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TSA faked body scanner images with Photoshop to falsify privacy of images

Tuesday, November 20, 2012 by: J. D. Heyes
Tags: TSA, body scanners, fraud

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(NaturalNews) Not that this Congress or president much care, but the Transportation Security Administration is growing more and more out of hand by the month (hat tip to George W. Bush and a GOP House and Senate for giving America this monstrosity of an agency).

The latest outrage was revealed by an official of the dreaded agency during a grilling from members of a House panel Nov. 15 over information that one of the venders of the TSA's body scanners may have falsified tests on software that was supposed to eliminate naked images of passengers moving through the machines at airport checkpoints.

During the hearing, which was held by the House Homeland Security subcommittee on transportation and entitled, "TSA's Recent Scanner Shuffle: Real Strategy or Wasteful Smokescreen?" lawmakers raised the question of whether the company, Rapiscan, manipulated operational tests.

'Allegations of contractor malfeasance...'

InfoWars.com reported earlier that Rapiscan "received a show-case letter" from the agency "demanding to know why the company was not complying" with TSA's terms "in failing to develop the privacy friendly software."

Reports said it's possible the discovery of the phony test results put into advanced motion moves by the TSA to remove some 90 or more body scanners from major airports, a decision that was announced by the agency towards the end of October, following months of complaints.

At first, the TSA claimed the revealing machines were being moved to smaller airports to do away with what the agency said were unacceptable delays at the larger airports. Now; however, it's been revealed that the machines, which are worth about $14 million all together, have actually been placed in storage at a warehouse in Texas.

In his opening statement, the chairman of the subcommittee, Rep. Mike Rogers, R-Ala., made reference to the potential "malfeasance."

"At this time, I'd like to insert a letter for the hearing record that I sent to [TSA] Administrator [John] Pistole yesterday expressing concern about recent allegations of contractor malfeasance that may have led to the failed tests that put us in this situation," he said. "I hope we can get some answers today on this extremely disturbing situation."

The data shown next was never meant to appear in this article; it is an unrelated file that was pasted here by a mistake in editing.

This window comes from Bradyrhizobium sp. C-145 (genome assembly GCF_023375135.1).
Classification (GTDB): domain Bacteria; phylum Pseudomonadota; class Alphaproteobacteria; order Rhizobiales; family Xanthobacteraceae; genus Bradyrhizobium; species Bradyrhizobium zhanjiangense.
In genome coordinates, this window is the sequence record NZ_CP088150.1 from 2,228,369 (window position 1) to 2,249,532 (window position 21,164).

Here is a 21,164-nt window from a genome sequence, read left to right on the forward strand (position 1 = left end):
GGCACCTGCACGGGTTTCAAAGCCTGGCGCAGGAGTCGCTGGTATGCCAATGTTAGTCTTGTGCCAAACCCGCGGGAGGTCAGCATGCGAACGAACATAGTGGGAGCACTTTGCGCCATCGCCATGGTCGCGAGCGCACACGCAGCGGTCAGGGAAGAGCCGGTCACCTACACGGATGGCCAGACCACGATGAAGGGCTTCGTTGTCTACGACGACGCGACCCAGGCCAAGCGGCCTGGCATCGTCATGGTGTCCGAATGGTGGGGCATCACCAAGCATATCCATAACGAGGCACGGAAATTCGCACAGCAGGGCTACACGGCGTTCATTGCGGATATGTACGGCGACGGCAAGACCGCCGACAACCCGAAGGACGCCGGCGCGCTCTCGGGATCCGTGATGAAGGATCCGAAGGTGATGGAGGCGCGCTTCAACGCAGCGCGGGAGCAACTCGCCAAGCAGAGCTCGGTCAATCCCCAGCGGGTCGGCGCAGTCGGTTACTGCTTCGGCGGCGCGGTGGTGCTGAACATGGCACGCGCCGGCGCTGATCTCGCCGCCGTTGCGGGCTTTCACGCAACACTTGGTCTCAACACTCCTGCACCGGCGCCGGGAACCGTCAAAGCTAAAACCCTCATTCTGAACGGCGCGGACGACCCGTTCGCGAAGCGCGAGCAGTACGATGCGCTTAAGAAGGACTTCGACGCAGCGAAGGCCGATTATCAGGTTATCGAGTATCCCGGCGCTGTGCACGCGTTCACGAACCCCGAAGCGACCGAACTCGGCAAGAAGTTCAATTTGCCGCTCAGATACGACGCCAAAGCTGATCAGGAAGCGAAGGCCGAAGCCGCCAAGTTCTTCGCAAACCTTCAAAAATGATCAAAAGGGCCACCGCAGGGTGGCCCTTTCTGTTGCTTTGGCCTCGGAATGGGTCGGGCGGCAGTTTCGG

After delivering his prepared opening statement, John Sanders, TSA's assistant administrator for security capabilities, said during follow-up questioning that he couldn't speak in detail about the case in question because it was currently being investigated by the agency.

"I wouldn't say, sir, that we believe...have any evidence that documents that they absolutely did," he said, in response to a question by Rogers, asking exactly when the TSA found out about the vendor potentially faking test results on the machines.

"We have contacted the manufacturer to ask for additional information, so that we can look into the matter further," said Sanders.

The TSA security official went on to repeat what amounts to thoroughly debunked claims that the agency has had the machines independently tested in order to verify they are safe for public use, as well as effective.

More backscatter machines planned?

As has been well-documented in the past, a number of prestigious institutions have indicated that the TSA's backscatter x-ray machines can statistically increase rates of cancer. Such institutions have included Johns Hopkins, Columbia University, the University of California, and others.

Experts say to put that in perspective, "the probability of dying in a terrorist attack is the same as the probability of getting cancer when passing through the x-ray scanner just one time," InfoWars.com reported.

Multiple other security experts have also gone on record saying that the scanners are ineffective.

So far, the federal government has sunk about $1 billion in borrowed money into some 800 scanners. Moreover, the agency has outline plans to buy and deploy a thousand more over the next two years.

Can you say, "Out of control?"





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